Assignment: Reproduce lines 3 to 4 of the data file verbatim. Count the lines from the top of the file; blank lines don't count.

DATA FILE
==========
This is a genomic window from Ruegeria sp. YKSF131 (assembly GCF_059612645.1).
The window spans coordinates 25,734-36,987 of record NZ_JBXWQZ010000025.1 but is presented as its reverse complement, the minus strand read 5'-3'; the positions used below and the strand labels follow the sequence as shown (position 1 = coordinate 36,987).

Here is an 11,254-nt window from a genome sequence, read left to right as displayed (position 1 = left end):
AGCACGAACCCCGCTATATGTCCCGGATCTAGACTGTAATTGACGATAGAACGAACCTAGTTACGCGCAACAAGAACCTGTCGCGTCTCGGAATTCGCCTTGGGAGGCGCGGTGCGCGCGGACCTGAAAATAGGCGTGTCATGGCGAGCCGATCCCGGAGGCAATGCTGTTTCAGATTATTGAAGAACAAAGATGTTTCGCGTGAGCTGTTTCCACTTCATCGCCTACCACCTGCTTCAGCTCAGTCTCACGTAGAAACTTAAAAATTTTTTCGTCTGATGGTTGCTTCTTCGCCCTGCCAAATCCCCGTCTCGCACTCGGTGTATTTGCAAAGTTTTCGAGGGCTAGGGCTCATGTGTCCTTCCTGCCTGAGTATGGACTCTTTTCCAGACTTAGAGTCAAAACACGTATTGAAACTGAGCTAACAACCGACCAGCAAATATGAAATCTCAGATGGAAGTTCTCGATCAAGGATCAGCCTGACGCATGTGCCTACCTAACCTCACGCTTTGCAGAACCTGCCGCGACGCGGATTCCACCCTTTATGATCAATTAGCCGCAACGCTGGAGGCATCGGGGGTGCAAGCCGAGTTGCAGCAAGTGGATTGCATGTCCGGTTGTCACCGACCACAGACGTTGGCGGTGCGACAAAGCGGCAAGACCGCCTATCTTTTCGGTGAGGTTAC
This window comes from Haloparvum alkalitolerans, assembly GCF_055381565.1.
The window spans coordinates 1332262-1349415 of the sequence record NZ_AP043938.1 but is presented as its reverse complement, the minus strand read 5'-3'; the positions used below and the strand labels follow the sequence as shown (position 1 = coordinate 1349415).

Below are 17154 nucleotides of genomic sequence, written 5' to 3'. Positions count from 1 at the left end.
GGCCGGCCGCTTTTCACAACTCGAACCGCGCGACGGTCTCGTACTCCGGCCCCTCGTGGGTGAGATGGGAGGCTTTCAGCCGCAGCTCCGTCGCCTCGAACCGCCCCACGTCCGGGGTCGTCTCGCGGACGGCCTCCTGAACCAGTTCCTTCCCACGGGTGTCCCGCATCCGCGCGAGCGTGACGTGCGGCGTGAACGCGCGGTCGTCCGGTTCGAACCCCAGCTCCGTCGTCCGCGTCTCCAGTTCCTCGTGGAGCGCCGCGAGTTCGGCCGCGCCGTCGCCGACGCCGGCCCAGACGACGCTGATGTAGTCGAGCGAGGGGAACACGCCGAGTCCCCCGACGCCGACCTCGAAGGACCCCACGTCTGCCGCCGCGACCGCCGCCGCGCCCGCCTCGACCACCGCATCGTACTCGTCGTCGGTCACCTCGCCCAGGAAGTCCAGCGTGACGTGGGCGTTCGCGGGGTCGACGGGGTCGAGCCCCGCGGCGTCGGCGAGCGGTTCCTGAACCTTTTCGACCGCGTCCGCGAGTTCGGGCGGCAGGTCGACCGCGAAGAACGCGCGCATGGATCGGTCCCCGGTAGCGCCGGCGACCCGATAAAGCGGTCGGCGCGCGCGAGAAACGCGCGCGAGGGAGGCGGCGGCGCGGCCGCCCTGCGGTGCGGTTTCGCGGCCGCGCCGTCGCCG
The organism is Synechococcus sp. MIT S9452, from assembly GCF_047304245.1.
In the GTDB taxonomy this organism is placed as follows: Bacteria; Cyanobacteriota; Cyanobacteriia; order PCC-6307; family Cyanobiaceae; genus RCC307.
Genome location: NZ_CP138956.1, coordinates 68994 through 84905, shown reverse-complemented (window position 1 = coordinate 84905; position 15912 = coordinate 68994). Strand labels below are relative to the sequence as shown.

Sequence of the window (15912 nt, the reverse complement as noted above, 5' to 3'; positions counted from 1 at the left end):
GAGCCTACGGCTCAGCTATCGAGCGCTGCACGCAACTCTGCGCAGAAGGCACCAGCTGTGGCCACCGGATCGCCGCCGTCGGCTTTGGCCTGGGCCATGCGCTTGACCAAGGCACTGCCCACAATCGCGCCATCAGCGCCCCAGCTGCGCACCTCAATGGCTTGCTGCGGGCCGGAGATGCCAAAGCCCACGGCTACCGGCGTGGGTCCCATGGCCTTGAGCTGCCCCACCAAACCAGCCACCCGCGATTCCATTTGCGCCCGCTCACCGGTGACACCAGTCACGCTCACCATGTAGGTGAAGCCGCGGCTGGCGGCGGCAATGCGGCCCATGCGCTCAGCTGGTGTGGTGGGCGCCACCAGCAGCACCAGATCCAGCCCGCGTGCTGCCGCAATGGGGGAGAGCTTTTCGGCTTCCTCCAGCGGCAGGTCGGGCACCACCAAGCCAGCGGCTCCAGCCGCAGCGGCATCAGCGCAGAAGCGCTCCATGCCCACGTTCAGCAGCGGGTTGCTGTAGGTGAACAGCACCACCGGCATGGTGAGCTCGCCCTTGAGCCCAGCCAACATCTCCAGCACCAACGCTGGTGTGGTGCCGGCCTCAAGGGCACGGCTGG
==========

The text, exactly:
Here is an 11,254-nt window from a genome sequence, read left to right as displayed (position 1 = left end):
AGCACGAACCCCGCTATATGTCCCGGATCTAGACTGTAATTGACGATAGAACGAACCTAGTTACGCGCAACAAGAACCTGTCGCGTCTCGGAATTCGCCTTGGGAGGCGCGGTGCGCGCGGACCTGAAAATAGGCGTGTCATGGCGAGCCGATCCCGGAGGCAATGCTGTTTCAGATTATTGAAGAACAAAGATGTTTCGCGTGAGCTGTTTCCACTTCATCGCCTACCACCTGCTTCAGCTCAGTCTCACGTAGAAACTTAAAAATTTTTTCGTCTGATGGTTGCTTCTTCGCCCTGCCAAATCCCCGTCTCGCACTCGGTGTATTTGCAAAGTTTTCGAGGGCTAGGGCTCATGTGTCCTTCCTGCCTGAGTATGGACTCTTTTCCAGACTTAGAGTCAAAACACGTATTGAAACTGAGCTAACAACCGACCAGCAAATATGAAATCTCAGATGGAAGTTCTCGATCAAGGATCAGCCTGACGCATGTGCCTACCTAACCTCACGCTTTGCAGAACCTGCCGCGACGCGGATTCCACCCTTTATGATCAATTAGCCGCAACGCTGGAGGCATCGGGGGTGCAAGCCGAGTTGCAGCAAGTGGATTGCATGTCCGGTTGTCACCGACCACAGACGTTGGCGGTGCGACAAAGCGGCAAGACCGCCTATCTTTTCGGTGAGGTTAC